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Gibson County audit is ‘concerning,’ says Comptroller

Gibson County’s annual financial report has our local leadership in hot water with the state.

According to the county audit, released by the Tennessee Comptroller’s Office on Wednesday, January 10, six of the eight findings come from the Gibson County Mayor’s Office, which employs the Gibson County Finance Director Leslie Milligan.

The findings, which Comptroller Jason Mumpower said “demonstrate deficiencies, weaknesses and areas of noncompliance,” include $109,463 being withheld from the county for not reporting grant funds during the COVID-19 pandemic, three missing checks totaling $11,920, a $107,965 cash overdraft, and others, several of which the county knew of in January of 2023, well before the closing of the 2022-23 Fiscal year on June 30.

Findings from the County Mayor’s Office are:

• Gibson County did not comply with the reporting requirements for Provider Relief Funds.
• The General and Other Special Revenue funds required material audit adjustments for proper financial
statement presentation.
• The office had accounting deficiencies.
• The Other Special Revenue Fund had a fund deficit at June 30, 2023.
• The General Capital Projects Fund had a cash overdraft at June 30, 2023.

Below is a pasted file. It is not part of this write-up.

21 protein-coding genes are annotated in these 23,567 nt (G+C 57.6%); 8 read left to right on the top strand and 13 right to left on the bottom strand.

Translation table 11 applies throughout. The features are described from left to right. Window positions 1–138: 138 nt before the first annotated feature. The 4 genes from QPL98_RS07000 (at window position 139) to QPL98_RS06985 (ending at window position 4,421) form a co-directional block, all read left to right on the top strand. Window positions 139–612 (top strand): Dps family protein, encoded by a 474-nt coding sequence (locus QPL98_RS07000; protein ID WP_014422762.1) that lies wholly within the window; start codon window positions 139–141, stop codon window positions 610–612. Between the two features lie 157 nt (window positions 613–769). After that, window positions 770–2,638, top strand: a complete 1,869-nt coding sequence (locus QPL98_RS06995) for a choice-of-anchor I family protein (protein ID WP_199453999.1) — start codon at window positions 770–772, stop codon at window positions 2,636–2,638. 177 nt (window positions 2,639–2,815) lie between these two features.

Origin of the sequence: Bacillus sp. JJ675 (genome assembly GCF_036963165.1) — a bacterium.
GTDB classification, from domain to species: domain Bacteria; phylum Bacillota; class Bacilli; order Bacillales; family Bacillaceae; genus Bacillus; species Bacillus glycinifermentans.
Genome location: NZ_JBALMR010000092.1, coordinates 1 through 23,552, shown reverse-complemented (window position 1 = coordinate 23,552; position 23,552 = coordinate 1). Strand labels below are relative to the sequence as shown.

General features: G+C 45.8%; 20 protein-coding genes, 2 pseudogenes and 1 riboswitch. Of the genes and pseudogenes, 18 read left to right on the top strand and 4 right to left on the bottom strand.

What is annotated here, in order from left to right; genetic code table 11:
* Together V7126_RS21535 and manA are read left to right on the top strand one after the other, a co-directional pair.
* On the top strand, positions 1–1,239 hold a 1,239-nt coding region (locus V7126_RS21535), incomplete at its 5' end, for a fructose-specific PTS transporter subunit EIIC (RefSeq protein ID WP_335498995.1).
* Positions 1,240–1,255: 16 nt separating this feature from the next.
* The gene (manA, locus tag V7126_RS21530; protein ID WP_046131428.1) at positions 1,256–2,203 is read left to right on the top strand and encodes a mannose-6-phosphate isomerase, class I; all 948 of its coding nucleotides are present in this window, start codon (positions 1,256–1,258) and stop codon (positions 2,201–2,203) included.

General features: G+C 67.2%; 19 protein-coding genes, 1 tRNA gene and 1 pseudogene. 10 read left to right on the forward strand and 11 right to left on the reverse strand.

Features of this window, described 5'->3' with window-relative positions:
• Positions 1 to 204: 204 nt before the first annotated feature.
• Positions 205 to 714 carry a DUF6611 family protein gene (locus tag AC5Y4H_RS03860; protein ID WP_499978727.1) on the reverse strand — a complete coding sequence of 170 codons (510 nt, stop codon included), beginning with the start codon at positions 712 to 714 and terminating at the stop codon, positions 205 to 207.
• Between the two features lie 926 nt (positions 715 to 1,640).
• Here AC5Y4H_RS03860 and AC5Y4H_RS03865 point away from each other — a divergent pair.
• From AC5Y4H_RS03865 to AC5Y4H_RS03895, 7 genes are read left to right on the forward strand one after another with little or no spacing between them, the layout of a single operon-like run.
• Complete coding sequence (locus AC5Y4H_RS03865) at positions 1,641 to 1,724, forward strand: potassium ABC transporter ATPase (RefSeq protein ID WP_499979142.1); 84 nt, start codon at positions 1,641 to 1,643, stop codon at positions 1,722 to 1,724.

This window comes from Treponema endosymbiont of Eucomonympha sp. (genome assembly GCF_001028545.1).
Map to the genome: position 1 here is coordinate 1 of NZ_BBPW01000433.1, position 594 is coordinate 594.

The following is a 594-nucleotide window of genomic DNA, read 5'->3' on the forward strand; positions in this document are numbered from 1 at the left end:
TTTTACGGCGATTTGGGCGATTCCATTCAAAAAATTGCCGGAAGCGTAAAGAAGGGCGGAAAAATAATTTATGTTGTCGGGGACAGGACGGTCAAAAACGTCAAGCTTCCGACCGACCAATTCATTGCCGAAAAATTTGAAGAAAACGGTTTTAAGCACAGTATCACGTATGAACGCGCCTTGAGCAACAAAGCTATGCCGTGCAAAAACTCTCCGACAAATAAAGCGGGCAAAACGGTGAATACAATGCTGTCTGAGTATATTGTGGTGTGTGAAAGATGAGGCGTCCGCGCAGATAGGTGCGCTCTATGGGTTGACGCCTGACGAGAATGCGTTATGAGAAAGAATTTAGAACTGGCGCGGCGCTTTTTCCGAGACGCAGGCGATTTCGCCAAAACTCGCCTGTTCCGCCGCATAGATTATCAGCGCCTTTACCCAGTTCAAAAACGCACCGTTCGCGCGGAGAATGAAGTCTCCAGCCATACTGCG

• The office had deficiencies in budget operations.

County Mayor Nelson Cunningham concurred with all findings, noting that his office would be working to ensure that the problems do not reoccur in the 2023-24 audit.

The audit included two other findings, one from the office of Gibson County Trustee Melissa Workman and another from the Gibson County Sheriff’s Office.

The County Trustee’s Office was censured for paying a check that exceeded the cash available, which is against state statutes.

Workman stated in her response to the finding that she had emailed Milligan on March 31, 2023, about how to ensure capital purchases are budgeted and amended and how to move money in the Trustee’s Office. According to Workman’s response to the Comptroller’s Office, the Finance Director had not rectified any of the overdrafts by July 17, more than two weeks after the close of the fiscal year.

The finding attributed to the Gibson County Sheriff’s Office came due to the fact that the Sheriff’s Office is currently under investigation by the state Comptroller’s Division of Investigations. Any findings resulting from the investigation will be released at a later date.

For a more detailed look at the findings, pick up a copy of your local newspaper next week.


1 Comment

  1. Ron Barnes on January 16, 2024 at 10:51 am

    Report is beyond concerning. It would seem the Finance Director office is unable to perform their duties. Whether through incompetence or laziness, it is clear that that office needs to be cleared out and replaced with people who are capable of performing the duties competently and timely. The County Mayor and whoever else has oversight seem unable to monitor the office. Maybe they should be replaced as well.

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